The sensitivity of a high-resolution Raman imaging system is crucial to the quality of the acquired information. The spectral and spatial resolutions are among the primary factors that influence the obtainable results. The limits of resolution are defined theoretically by the laws of physics, but are experimentally determined by the instrument parameters. In this article, the theoretical background and the possibilities in practical applications are discussed.
Confocal Raman microscopes are the instruments of choice for many Raman measurements in a wide variety of applications ranging from geosciences (1–3), biology (4–6), nanocarbon materials (7–9) to pharmaceutical compounds (10,11), just to name a few. This article sheds light on the possibilities and, in part, the origins in terms of spectral and spatial resolution for confocal Raman systems in general.
Spectral ResolutionAny confocal Raman system will have a spectral resolution which is mainly determined by the following parameters:
In some cases, one of the parameters can put limitations on the spectral resolution. If, for example, the projection of the pinhole onto the CCD is already large compared to the pixel size on the CCD camera, then a further reduction of pixel size will not increase the spectral resolution.
Please note that the microscope components such as the objective used for collection of the signal should not influence the spectral resolution if the entrance slit or pinhole is the limiting element. This is preferential with confocal Raman microscopes.
The determination of the spectral resolution is often a point of debate. First, one should clearly differentiate the spectral resolution from the sensitivity of the system to detect shifts of individual peaks. Relative peak shifts can be detected with a much higher accuracy using fitting algorithms as has been demonstrated with a sensitivity down to 0.02 rel. 1/cm standard deviation of the peak shift of a Si peak (12). The maximum achievable fit accuracy depends heavily on the number of detected photons and the width of the peak that is fitted. This shift analysis is especially relevant for examining stress within a sample, but may not be taken as a measurement for the spectral resolution.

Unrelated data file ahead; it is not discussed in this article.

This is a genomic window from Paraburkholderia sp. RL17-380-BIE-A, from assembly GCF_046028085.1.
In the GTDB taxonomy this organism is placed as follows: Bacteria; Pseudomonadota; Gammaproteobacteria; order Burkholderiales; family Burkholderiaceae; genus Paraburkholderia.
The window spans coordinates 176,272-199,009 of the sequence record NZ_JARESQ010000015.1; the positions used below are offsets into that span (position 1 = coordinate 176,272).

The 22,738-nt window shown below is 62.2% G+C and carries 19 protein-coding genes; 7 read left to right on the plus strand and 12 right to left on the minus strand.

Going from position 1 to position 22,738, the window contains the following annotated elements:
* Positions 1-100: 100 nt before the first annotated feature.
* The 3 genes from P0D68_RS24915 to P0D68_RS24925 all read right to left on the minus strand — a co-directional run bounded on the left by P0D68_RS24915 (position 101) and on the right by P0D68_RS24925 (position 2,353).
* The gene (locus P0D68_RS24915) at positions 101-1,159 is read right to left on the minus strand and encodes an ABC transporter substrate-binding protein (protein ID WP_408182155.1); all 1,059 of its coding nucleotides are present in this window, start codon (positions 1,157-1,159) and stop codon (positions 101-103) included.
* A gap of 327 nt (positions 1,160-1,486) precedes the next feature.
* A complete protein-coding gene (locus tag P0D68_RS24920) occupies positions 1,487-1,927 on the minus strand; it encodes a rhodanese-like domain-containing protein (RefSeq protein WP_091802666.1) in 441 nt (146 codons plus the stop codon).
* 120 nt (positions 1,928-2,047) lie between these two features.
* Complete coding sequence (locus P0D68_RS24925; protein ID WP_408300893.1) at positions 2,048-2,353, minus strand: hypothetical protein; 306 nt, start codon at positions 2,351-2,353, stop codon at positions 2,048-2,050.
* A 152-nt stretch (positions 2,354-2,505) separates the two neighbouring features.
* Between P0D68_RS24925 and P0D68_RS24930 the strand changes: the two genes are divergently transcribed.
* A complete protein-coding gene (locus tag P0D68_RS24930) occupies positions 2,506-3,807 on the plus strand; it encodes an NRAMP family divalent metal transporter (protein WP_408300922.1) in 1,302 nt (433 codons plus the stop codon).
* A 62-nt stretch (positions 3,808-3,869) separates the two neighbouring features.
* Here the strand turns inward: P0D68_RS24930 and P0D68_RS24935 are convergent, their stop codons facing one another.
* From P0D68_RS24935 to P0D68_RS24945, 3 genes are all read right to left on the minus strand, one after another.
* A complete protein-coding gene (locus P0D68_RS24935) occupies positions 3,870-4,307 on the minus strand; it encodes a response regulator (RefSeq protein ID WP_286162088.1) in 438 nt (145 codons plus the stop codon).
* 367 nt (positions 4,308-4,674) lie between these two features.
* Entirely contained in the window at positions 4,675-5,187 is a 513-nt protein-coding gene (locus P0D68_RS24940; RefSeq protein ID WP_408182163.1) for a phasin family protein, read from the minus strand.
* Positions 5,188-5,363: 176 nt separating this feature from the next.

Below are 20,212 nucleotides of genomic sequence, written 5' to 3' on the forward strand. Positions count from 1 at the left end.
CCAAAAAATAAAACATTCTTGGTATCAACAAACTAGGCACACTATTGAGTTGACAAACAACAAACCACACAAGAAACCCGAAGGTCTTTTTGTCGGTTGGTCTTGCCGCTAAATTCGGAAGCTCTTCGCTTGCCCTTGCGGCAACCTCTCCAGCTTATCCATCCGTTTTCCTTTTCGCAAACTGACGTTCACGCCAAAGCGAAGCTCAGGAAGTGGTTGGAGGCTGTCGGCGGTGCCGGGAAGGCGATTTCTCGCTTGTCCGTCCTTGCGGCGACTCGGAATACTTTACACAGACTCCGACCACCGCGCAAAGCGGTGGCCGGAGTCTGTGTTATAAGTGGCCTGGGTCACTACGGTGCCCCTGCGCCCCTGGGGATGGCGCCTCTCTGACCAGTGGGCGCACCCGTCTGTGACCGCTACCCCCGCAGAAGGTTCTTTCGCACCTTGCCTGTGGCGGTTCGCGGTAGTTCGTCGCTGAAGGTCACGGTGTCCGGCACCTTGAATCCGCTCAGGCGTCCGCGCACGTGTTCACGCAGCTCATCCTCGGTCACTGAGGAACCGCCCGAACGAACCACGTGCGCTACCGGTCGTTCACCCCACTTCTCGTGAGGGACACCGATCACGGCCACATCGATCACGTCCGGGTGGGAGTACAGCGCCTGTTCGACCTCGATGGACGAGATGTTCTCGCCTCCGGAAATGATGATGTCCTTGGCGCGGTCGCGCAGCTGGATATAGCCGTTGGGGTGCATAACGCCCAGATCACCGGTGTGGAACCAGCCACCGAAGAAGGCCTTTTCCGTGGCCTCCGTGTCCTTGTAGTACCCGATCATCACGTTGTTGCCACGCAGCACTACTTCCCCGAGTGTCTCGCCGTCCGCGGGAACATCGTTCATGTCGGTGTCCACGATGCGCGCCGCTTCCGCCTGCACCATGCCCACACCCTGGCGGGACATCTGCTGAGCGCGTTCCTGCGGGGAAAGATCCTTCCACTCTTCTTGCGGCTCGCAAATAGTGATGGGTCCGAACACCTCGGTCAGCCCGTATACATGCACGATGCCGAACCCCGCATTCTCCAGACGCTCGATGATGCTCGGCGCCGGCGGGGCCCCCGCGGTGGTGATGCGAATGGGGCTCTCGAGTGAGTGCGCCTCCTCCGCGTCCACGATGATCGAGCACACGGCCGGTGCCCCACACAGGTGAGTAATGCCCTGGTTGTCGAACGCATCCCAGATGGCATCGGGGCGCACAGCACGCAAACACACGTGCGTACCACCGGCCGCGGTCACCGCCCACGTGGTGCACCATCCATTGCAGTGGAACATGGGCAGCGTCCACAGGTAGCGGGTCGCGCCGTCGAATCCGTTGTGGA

The spectral resolution, which determines how the system can measure (that is, full width at half maximum [FWHM] of a narrow peak or how well overlapping peaks can be differentiated), needs to be addressed separately from the peak shift sensitivity. There are various ways to state the spectral resolution, and some of the most common ones are outlined below.
The pixel resolution is the difference in wavenumbers when moving from one pixel on the CCD camera to the next and is independent of factors such as slit width or peak width of the detected peak. This can only be seen as the true resolution limit if the pixel size and not the size of the entrance slit or pinhole is the limiting factor. For example, if the image of the slit or pinhole on the CCD camera is 100 µm in diameter and the pixel size on the CCD camera is 26 µm, then the resolution would be significantly worse than the distance (in wavenumbers) between two pixels. Since wavenumbers are measured in reciprocal space, it also needs to be noted that the pixel resolution will differ depending on the spectral position where it is determined. The resolution close to the Rayleigh line can, in this way, differ by almost a factor of two from the pixel resolution near 3500 rel. 1/cm in the case of 532-nm excitation.
For this criterion two times the pixel resolution is taken. The logic behind this is that to discriminate two neighboring peaks one needs to have one pixel on one peak, one in the minimum between the peaks, and a third one on the next peak. This criterion is analogous to the Nyquist theorem in signal processing. The same limitations as outlined for the pixel resolution criterion apply in this case.
Full Width at Half Maximum of Atomic Emission Lines
Measurement of Peak Resolution on Known Reference Samples
Therefore, spectral resolution can be defined in many different ways and, thus, it is advisable to specify exactly how a spectral resolution was or should be determined. Comparing actual measurement results under identical measurement conditions is certainly one of the best ways to illustrate this. It should also be noted that with few exceptions the natural linewidths of Raman lines are typically larger than 3 rel. 1/cm. Taking the Nyquist criterion into consideration, a resolution in the range of 1 rel. 1/cm should be sufficient for the majority of samples.